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Slovakia and its military support to Ukraine

By Felix Gregg

Slovakia is one of the very few European countries that share a land border with Ukraine, so their support to Ukraine might be crucial. With Hungary infamously blocking the transport of military equipment through their country and the never ending partial blockades on the Polish border, Slovakia might be even more important. So let’s look at where Slovakia stands when it comes to aid to Ukraine and what is the current political situation. 

Beginning of the war

When the full scale invasion started, Slovakia’s prime minister was Eduard Heger. Later, in May 2023, he was replaced by Ľudovít Ódor, who was in charge of a so-called caretaker government. Ľudovít Ódor was hand-picked by then-President Čaputová.

Even though the situation with local politics was very turbulent and often confusing, Slovakia still joined their western allies and provided military and humanitarian help to Ukraine. Namely the 13 old MiG-29 - they were barely functional and not used for years, many had to be actually transported by trucks, but let’s not bring that up. 

Slovakia also sent the Soviet air defense system S-300, some other equipment and 10’s of millions of euros. Due to its location there was also a huge stream of refugees fleeing Ukraine that went to Slovakia. Through Slovakia I should say - most of them went further west to Czechia, Germany and other countries. At the beginning the government didn’t react fast enough, but there were many NGOs helping day and night at the border, cooking food for the refugees and giving them items of basic need. 

The situation was somewhat positive in 2022. Then-president Čaputová repeatedly said that the only way to restore peace is bigger and faster support of Ukraine. Even though she might not have much direct power over the aid, she publicly supported Ukraine over and over again. She was clearly in direct opposition with what was about to come…

New elections

The big shift in both rhetoric and actual actions happened between the end of 2023 and spring of 2024. In October, Robert Fico became the new PM. He was very clear about his intentions during the elections. He will not give any more military support to Ukraine and he repeatedly denied how bad the situation is in some places in western Ukraine, infamously saying “there is no war in Kyiv”. 

He has tried to play it on both sides for years, but his rhetoric is getting more and more extreme in the last months. When he meets his western allies behind the closed door, he always reassures them and they mostly seem to believe it. Once he is campaigning on the squares or talking in TV interviews he is not ashamed to say that president Zelenskyy “lies every day” and that “there are fascists fighting in the Ukrainian army”. Fico would do or say literally anything to get voted back in, after he lost his grip on power after numerous scandals.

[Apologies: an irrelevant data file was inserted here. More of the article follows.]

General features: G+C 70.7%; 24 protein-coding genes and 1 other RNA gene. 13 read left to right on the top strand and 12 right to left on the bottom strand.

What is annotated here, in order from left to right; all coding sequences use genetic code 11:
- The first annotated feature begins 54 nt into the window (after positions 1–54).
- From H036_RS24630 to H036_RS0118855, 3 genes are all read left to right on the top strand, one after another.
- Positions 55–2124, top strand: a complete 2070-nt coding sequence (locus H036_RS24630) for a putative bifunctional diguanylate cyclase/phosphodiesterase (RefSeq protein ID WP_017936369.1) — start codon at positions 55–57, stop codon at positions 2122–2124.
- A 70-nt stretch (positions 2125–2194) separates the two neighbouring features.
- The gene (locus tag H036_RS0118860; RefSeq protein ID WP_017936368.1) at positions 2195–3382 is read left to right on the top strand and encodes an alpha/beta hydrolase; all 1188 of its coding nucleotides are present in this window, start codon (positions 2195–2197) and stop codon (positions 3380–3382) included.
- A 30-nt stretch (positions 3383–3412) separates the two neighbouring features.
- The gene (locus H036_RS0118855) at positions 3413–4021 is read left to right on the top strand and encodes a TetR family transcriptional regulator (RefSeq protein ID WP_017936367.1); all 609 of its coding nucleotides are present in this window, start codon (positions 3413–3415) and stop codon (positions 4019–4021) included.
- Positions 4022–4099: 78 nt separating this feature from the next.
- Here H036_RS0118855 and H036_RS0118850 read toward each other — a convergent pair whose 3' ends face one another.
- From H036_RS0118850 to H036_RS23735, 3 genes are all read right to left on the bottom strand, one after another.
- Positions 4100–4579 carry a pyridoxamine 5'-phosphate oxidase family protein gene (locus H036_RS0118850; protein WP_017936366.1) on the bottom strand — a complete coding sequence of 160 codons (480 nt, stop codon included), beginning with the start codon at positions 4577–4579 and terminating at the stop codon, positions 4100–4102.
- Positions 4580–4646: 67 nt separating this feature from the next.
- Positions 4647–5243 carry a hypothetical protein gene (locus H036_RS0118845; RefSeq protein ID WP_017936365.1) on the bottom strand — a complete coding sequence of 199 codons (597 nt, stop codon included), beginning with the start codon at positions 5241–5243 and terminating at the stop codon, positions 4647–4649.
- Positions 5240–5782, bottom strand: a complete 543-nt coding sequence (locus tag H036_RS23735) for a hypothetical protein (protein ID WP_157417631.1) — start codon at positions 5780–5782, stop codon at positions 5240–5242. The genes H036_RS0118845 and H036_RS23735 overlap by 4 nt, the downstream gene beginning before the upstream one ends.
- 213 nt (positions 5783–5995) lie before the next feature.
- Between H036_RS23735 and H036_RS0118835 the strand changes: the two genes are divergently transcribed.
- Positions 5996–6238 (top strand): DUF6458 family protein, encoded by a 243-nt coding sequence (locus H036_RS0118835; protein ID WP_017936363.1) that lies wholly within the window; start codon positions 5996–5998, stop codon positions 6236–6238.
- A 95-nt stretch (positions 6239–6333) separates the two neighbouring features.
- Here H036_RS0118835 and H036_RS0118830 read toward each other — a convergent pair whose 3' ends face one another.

Then April of 2024 came and with it the presidential elections, which was won by Fico’s right-hand Peter Pellegrini. He was described by both Ukrainian and Western media as either pro-Russian or Russia-friendly. And that was it. All military aid from the government of Slovakia had officially ended. For now, and probably for the next few years, since Fico should be a PM until 2027. Pellegrini sometimes reassures the public about “belonging to the west”, but these are just empty words. 

People take the lead

I like to finish on a positive note. That might be hard when talking about the current situation in Slovakia, but I can try. Even though Fico and Pellegrini steamrolled their way into power, many people were not and are not happy with the current political situation and with the way their country is heading to. Protests against the current pro-Russian PM are happening regularly and they are attended by thousands of people all over the country. 

Also, many people recently decided that if the government will not help their eastern neighbor, they will. The government said they will not join Czechia’s effort to get enough money to purchase 800 thousand artillery shells to Ukraine, so Slovaks started fundraising themselves. And it worked pretty well. People sent almost 3 million euros in just a few days. Honestly it is just a drop in the bucket, since the whole purchase led by Czechia is in 100’s of millions euros, but it is still a great way to show that everybody can help. 

People from all over Europe fundraised hundreds of millions of euros over the last two years for military aid to Ukraine and Slovakia is now joining them with their own big campaign. We will see how far the fundraiser will go. So far less than one percent of the population joined in, but the fundraiser is going on for only 5 days, so that is still a pretty amazing number of people.


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